Zipcar's tagline is "Wheels when you want them," and Lyft's is "Your friend with a car." And that's exactly what they deliver. Zipcar is a car-sharing service that allows members access to vehicles in their area (for an annual, monthly and/or hourly fee, depending on your level of membership). It has had a presence on Los Angeles area college campuses (where the concept first got started) since 2006, and the company opened an L.A. office in 2011. According to Zipcar Los Angeles General Manager Jeff Shields, it's a thriving community. "Los Angeles is a very strong market with many passionate users. A huge part of Zipcar's success, especially here in L.A., has been that our members feel that they are part of something larger than themselves, and contribute to a more sustainable world by being a member."

The Zipcar brand may have been built on a vision of fewer cars, less congestion and less pollution. But it's not just about sustainability, says Shields, it's about on-demand access. Zipcar offers users "the convenience of car ownership without the hassle and cost associated with it," Shields states. "Consumers are increasingly moving away from purchasing and owning goods. Rather, they are leveraging technology, social networks and innovative new business models to give them on-demand access for things," he says.

Zipcar's fleet of around 200 vehicles in more than 60 locations in the greater L.A. area appeals to a wide range of people, says Shields. "Some are students that don't have a car with them at school, some are occasional urban drivers looking for an alternative to the high costs and hassles of owning a car in the city, and others are single car households who would sometimes like access to a second car."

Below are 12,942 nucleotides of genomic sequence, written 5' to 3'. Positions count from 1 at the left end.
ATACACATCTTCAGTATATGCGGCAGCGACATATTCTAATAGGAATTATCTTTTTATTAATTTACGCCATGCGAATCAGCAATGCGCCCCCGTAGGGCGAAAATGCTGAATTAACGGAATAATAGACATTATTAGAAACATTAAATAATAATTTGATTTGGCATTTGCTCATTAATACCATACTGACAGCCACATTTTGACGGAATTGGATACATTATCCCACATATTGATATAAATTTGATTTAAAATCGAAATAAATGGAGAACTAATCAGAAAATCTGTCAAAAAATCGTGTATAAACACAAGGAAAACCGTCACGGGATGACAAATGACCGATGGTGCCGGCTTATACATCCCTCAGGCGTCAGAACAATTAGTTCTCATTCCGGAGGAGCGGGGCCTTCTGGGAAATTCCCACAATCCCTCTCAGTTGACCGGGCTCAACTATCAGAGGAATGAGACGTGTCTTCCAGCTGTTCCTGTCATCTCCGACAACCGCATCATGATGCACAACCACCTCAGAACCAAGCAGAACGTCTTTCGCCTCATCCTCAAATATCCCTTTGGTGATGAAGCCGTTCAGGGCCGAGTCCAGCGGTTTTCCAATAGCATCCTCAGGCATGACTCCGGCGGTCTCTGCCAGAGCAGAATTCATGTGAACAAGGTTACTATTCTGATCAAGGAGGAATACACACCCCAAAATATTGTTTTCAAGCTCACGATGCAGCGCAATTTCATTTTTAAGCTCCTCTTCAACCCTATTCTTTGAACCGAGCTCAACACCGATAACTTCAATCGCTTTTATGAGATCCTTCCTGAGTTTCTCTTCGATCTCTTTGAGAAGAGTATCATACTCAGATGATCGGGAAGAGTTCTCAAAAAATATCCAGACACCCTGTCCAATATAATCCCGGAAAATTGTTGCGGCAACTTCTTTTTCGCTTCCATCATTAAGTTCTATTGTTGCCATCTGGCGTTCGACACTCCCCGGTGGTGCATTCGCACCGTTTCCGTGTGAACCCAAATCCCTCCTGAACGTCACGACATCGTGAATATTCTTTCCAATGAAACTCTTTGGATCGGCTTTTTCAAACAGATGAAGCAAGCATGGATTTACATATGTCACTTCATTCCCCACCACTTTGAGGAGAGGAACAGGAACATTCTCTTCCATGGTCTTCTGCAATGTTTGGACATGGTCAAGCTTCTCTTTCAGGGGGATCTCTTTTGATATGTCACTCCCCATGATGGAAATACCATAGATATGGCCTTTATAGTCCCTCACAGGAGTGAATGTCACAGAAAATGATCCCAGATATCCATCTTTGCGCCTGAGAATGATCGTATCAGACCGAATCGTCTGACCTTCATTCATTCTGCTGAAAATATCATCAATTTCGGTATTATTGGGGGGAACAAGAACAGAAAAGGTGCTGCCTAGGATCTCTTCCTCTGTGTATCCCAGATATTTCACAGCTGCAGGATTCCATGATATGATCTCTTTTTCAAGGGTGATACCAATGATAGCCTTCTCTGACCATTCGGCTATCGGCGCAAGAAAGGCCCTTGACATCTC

While Zipcar is great for short-term errands or appointments, ride-sharing services such as Lyft are more on a par with taking a taxi. But, ride-sharing helps out two different groups of people: carless folks like myself who don't want to shell out for taxis but are tired of mooching rides off loved ones, and car owners who want to offset their expenses.

Estimated to be 20 to 30 percent cheaper than a taxi, Lyft's "Your friend with a car" tagline is well-deserved. Drivers are regular folks -- carefully screened private citizens with a clean driving history and no criminal record. Riders are encouraged to sit shotgun with their driver, drives begin with a friendly fist-bump, and Lyft drivers always have bottled water, breath mints, phone chargers, and sometimes even cookies or candy, on hand for passengers. Users sign up using Facebook and a credit card, so no cash ever changes hands.